Poor balance: can India help its women?
A self-reliant India would naturally have women who are atmanirbhar. As the young law student from Ranchi declared after she had asserted her rights vis-à-vis the Indian Railways, the prime minister should be pleased. No doubt he is equally pleased when he hears of schoolgirls asserting their rights to study instead of getting married, alerting teachers, activists and the local administration to the danger from their own families. Yet women have been self-reliant in India since time immemorial: they could not have survived in a misogynistic society otherwise. The self-reliance may have been more emotional than economic, although that, too, is changing rapidly, and at all levels of society. The problem is that women earning outside the home are still not a large enough number and, ironically, earning women are often not independent within the boundary of their families. The institutional and cultural devaluation of their status is a barrier difficult to surmount for women trying to assert their rights from a persistently unequal ground.
Is India a mirror for much of the world in this respect? The data released by the United Nations Women and the United Nations Development Programme indicate that the Covid-19 crisis will increase the poverty rate for women and widen the gap between poor men and women. The largest percentage of the world’s poor women live in sub-Saharan Africa, and the pandemic will be rough on them, but South Asia will be experiencing the impoverishing of more women too. By 2030, for every 100 men between 25 and 34 living in poverty, there will be 129 women. Since women take on the major share of household duties and care for the old and young in the family, they tend to have less secure jobs, if at all, and are often paid less. Their jobs are 19 per cent more at risk during the pandemic than men’s. A large segment of women work in the domestic sector and food services — an International Labour Organization report says that by June 2020, 72 per cent of women domestic workers had lost their jobs worldwide because of the pandemic. Of the 96 million people being pushed into extreme poverty at this time, 47 million are women.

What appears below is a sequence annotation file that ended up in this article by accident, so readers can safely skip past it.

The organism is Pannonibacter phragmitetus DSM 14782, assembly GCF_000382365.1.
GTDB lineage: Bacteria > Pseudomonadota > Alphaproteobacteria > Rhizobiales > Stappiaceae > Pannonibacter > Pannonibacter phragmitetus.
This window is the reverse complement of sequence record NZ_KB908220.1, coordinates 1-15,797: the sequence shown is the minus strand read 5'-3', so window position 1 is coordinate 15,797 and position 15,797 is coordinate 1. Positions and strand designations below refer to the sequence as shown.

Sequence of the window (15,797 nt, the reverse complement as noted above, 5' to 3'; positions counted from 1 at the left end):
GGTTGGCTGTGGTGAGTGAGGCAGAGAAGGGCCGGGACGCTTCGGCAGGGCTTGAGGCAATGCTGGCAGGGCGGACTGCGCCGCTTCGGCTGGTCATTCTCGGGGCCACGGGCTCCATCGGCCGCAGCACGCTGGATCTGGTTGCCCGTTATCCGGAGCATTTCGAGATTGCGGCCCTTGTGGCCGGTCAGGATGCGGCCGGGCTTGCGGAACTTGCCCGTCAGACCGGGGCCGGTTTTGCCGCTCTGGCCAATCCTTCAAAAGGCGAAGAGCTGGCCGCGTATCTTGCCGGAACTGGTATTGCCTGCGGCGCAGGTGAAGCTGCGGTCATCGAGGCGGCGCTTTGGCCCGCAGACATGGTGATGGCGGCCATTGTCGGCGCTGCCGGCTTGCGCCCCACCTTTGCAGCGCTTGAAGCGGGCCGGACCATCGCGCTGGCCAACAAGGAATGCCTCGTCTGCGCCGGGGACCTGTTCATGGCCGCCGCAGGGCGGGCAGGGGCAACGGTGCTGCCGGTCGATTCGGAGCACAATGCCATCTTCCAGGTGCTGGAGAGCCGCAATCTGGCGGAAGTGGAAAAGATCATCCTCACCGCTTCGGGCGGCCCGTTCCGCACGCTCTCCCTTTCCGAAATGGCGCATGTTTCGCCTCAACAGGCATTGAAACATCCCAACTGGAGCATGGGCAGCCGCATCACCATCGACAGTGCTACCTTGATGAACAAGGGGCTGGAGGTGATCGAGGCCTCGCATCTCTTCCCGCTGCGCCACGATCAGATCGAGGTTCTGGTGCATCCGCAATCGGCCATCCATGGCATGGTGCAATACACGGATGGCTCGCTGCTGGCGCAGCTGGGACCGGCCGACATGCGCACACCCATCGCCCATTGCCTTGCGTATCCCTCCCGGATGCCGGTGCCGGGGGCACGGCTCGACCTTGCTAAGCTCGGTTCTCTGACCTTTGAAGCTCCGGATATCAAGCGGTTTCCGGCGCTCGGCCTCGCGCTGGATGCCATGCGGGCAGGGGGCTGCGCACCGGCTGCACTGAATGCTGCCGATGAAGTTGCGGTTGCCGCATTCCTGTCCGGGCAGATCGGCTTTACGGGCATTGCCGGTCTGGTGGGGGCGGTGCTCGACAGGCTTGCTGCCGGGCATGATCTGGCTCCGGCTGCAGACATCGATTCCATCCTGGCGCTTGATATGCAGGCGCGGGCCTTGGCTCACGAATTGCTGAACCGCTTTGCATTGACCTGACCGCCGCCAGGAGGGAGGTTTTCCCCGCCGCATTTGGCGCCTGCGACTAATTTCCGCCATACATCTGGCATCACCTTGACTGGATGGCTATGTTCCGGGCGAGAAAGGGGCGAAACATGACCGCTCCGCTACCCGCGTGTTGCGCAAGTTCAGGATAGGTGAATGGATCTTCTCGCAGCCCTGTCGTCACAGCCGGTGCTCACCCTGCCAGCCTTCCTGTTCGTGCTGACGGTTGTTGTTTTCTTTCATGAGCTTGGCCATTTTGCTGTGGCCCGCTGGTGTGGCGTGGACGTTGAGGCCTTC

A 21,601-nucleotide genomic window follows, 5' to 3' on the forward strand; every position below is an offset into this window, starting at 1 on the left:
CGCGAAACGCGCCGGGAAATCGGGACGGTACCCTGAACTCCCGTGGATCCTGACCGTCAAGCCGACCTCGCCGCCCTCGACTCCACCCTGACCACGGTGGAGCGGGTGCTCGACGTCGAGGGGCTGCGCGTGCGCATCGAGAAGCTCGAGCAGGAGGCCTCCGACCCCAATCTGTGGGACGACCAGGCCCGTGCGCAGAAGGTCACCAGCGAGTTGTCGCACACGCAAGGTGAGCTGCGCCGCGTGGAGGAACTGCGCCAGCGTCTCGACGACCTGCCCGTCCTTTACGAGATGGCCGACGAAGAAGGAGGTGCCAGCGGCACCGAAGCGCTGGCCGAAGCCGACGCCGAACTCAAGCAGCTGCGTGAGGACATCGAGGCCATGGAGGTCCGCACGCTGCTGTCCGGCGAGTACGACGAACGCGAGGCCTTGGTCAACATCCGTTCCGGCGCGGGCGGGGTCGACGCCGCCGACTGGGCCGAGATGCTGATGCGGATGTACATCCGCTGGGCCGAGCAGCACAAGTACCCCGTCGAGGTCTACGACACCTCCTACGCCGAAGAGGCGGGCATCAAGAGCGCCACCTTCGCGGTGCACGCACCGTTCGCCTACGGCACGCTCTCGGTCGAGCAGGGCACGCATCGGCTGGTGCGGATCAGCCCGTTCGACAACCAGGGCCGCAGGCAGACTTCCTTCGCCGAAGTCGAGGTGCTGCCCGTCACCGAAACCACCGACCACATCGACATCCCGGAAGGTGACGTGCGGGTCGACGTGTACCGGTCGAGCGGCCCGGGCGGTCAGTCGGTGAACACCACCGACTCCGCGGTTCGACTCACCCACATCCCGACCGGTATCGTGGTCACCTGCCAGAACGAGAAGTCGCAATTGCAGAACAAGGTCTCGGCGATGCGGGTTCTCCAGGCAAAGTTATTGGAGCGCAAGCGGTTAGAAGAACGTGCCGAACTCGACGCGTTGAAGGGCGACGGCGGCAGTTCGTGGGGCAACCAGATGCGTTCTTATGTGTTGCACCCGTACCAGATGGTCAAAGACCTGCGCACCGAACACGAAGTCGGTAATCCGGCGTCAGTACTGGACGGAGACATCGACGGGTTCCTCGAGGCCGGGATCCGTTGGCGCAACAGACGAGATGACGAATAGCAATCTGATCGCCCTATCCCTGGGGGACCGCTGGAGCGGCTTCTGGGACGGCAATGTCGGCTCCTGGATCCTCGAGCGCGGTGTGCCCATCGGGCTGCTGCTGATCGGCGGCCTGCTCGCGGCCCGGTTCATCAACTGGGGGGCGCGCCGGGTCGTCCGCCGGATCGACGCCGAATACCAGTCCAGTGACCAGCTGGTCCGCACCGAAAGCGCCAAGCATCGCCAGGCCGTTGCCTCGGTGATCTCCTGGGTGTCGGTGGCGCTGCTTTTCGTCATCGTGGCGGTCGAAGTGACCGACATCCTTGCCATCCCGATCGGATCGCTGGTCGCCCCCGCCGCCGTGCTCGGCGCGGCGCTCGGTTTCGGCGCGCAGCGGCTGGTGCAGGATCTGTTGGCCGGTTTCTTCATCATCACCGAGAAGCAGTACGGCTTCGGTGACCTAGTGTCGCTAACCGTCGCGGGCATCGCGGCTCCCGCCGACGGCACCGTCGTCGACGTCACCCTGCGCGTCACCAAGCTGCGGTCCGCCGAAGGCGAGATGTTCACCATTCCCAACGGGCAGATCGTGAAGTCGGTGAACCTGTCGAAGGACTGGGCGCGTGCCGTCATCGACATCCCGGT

Women everywhere, and certainly in India, are looking at new hurdles erected by the pandemic. As it is, the lockdown has led to women having to shoulder more housework because the entire family, including schoolgoing children, has been at home. Insecurity, lost livelihoods, strained resources, fear of starvation made home-life difficult, and it is no wonder that domestic abuse has grown. There would be some hope of amelioration if restorative policies of the government pay special attention to women’s immiserization in order to close the gender gap. But history suggests that is unlikely. Indian women will have to rely even more on their own strengths to survive and win.